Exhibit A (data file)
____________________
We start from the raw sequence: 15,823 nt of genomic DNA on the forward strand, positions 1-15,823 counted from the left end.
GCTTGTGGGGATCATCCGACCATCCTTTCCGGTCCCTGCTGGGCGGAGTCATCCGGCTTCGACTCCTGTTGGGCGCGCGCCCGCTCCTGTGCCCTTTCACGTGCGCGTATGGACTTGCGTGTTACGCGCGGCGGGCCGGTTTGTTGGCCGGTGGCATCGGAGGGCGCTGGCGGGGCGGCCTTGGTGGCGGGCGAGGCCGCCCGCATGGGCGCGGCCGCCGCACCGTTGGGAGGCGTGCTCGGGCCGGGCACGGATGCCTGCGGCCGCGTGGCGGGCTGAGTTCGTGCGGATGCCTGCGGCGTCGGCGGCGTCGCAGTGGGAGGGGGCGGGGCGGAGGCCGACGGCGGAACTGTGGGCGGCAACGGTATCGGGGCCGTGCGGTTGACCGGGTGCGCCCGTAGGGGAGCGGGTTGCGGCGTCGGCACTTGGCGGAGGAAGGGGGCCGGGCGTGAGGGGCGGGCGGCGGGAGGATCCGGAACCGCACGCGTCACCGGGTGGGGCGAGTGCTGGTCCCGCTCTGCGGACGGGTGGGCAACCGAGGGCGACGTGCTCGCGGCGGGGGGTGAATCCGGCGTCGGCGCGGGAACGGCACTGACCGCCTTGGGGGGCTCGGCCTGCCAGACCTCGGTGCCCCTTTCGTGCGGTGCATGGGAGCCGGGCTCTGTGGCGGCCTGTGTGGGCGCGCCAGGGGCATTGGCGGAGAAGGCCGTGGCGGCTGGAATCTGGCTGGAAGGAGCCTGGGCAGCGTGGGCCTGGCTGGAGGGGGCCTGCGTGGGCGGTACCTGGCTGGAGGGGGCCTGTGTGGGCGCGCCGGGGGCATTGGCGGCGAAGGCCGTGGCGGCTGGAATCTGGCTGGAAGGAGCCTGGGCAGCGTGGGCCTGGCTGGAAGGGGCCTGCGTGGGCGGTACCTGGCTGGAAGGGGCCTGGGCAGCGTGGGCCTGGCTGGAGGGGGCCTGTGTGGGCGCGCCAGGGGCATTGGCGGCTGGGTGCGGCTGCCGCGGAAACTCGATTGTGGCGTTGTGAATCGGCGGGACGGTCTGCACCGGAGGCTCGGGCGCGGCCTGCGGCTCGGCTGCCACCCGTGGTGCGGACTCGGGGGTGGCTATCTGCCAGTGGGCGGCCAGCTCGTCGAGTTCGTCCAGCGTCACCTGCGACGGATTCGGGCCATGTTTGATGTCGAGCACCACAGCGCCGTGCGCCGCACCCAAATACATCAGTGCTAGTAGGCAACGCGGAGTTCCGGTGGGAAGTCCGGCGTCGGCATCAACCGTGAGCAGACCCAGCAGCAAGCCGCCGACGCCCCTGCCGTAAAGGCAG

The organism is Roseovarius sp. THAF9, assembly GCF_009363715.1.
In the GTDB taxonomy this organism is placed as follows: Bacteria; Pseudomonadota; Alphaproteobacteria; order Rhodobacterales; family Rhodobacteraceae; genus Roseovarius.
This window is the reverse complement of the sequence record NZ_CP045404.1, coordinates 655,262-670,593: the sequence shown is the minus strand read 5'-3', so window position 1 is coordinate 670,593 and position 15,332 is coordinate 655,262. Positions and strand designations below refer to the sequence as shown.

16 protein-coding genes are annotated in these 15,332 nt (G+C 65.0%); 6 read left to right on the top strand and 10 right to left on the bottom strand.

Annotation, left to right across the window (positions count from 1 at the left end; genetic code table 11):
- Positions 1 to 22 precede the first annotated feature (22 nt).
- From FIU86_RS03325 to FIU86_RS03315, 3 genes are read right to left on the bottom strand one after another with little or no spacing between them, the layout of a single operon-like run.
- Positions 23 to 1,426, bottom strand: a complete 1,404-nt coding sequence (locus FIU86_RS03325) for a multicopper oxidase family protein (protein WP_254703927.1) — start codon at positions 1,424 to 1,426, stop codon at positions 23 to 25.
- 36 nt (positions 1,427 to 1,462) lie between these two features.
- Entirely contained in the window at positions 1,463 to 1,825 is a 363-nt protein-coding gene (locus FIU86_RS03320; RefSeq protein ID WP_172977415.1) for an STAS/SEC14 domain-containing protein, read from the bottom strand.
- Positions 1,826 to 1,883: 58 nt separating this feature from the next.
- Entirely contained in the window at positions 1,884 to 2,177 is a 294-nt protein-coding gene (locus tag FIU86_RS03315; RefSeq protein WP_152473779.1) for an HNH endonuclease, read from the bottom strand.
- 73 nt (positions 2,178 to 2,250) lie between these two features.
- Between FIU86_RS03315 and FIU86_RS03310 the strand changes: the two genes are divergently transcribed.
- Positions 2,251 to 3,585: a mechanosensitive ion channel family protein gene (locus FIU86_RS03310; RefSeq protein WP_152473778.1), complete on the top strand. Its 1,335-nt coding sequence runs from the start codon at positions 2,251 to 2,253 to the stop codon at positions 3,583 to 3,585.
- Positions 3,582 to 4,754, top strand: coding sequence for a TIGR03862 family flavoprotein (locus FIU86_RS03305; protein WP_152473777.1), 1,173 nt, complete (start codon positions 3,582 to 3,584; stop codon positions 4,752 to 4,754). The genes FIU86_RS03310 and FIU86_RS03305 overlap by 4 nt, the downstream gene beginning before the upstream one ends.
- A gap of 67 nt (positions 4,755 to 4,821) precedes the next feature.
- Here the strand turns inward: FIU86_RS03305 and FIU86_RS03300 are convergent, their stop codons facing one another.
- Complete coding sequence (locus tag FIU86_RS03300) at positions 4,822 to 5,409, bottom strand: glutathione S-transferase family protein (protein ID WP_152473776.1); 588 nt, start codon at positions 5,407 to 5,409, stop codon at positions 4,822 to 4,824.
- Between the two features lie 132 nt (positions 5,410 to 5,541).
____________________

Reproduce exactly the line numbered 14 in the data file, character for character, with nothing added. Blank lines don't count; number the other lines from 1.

- Entirely contained in the window at positions 1,884 to 2,177 is a 294-nt protein-coding gene (locus tag FIU86_RS03315; RefSeq protein WP_152473779.1) for an HNH endonuclease, read from the bottom strand.